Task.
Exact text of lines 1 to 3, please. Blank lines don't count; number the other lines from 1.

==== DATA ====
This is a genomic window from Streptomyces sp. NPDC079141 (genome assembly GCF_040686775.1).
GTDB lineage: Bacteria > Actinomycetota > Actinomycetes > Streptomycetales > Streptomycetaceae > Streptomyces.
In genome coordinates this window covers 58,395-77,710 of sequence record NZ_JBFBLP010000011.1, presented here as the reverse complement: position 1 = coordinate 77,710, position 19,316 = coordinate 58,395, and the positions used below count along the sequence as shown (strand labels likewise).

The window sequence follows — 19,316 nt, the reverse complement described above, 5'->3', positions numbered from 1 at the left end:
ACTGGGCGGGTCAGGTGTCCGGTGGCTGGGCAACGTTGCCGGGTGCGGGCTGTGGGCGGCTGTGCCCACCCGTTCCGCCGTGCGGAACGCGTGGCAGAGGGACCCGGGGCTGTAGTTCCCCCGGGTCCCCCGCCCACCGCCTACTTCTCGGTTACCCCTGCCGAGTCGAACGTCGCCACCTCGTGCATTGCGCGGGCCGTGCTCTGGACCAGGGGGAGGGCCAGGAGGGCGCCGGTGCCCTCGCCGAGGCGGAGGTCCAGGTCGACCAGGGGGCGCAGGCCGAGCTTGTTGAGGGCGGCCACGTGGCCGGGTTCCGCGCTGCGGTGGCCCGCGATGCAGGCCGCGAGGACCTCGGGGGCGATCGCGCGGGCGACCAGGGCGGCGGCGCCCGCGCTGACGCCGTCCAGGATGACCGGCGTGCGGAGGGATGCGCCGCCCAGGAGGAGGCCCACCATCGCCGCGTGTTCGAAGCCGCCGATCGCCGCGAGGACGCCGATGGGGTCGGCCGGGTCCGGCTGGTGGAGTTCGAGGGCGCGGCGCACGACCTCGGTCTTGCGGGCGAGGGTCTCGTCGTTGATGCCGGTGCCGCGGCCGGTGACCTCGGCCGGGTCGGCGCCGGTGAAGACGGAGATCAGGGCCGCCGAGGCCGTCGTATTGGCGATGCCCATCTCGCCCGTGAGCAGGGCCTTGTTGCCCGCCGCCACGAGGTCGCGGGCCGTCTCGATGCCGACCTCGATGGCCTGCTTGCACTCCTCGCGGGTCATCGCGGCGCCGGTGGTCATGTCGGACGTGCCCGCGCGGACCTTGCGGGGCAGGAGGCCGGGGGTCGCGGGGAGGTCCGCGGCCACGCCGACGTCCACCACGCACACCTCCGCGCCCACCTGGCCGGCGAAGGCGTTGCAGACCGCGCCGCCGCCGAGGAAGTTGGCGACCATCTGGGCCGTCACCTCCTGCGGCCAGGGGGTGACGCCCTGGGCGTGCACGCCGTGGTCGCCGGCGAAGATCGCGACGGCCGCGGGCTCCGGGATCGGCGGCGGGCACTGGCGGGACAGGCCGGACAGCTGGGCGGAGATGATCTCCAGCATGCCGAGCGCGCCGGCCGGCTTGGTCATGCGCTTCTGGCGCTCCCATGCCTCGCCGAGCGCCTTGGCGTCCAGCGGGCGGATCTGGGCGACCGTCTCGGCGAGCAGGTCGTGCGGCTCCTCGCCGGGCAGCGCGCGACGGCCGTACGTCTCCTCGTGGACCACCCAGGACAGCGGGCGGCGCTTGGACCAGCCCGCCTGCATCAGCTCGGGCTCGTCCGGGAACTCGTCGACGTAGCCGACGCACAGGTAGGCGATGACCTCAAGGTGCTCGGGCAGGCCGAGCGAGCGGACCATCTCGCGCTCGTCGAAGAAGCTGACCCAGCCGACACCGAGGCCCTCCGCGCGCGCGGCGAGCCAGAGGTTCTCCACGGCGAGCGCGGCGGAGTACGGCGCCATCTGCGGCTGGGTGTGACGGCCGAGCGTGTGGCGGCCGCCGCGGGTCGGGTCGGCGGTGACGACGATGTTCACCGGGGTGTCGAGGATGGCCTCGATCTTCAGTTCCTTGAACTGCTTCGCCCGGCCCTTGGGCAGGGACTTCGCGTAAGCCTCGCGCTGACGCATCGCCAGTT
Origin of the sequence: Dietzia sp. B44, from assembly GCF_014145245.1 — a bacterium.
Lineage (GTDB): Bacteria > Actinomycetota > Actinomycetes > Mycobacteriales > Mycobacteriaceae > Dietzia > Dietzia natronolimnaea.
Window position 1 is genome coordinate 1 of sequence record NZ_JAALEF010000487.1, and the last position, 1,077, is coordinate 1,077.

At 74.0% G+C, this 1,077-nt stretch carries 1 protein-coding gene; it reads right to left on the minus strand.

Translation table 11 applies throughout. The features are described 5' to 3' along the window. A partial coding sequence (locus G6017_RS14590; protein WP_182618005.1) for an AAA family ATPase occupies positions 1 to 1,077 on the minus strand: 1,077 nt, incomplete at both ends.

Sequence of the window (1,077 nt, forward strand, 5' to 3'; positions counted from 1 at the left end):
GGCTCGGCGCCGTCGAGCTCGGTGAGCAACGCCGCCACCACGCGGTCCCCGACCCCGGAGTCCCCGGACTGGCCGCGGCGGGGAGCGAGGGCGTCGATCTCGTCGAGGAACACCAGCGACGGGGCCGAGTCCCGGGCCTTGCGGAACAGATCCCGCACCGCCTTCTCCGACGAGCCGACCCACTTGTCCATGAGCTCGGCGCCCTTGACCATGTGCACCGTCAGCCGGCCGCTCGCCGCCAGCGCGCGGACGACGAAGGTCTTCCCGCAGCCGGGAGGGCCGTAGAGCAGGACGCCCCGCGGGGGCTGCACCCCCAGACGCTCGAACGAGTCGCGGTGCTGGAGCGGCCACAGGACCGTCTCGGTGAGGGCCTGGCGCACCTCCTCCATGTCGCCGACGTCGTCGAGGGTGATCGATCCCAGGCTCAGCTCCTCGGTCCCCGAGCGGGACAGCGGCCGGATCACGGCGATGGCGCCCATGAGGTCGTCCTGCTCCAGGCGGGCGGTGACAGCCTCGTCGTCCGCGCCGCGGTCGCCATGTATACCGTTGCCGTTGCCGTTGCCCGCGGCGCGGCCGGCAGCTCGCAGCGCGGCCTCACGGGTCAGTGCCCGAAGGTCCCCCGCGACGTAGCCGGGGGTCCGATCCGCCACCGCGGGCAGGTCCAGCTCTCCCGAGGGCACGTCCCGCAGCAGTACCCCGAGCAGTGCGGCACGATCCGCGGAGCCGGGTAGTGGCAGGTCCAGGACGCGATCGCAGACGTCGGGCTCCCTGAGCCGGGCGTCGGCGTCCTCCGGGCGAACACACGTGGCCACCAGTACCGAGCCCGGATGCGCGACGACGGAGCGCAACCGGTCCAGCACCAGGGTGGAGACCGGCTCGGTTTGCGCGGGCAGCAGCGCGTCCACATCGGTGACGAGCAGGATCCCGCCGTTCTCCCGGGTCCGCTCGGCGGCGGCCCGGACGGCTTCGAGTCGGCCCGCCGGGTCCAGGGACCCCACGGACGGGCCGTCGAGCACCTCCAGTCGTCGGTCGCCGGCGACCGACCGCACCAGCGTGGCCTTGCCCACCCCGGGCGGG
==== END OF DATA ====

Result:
This is a genomic window from Streptomyces sp. NPDC079141 (genome assembly GCF_040686775.1).
GTDB lineage: Bacteria > Actinomycetota > Actinomycetes > Streptomycetales > Streptomycetaceae > Streptomyces.
In genome coordinates this window covers 58,395-77,710 of sequence record NZ_JBFBLP010000011.1, presented here as the reverse complement: position 1 = coordinate 77,710, position 19,316 = coordinate 58,395, and the positions used below count along the sequence as shown (strand labels likewise).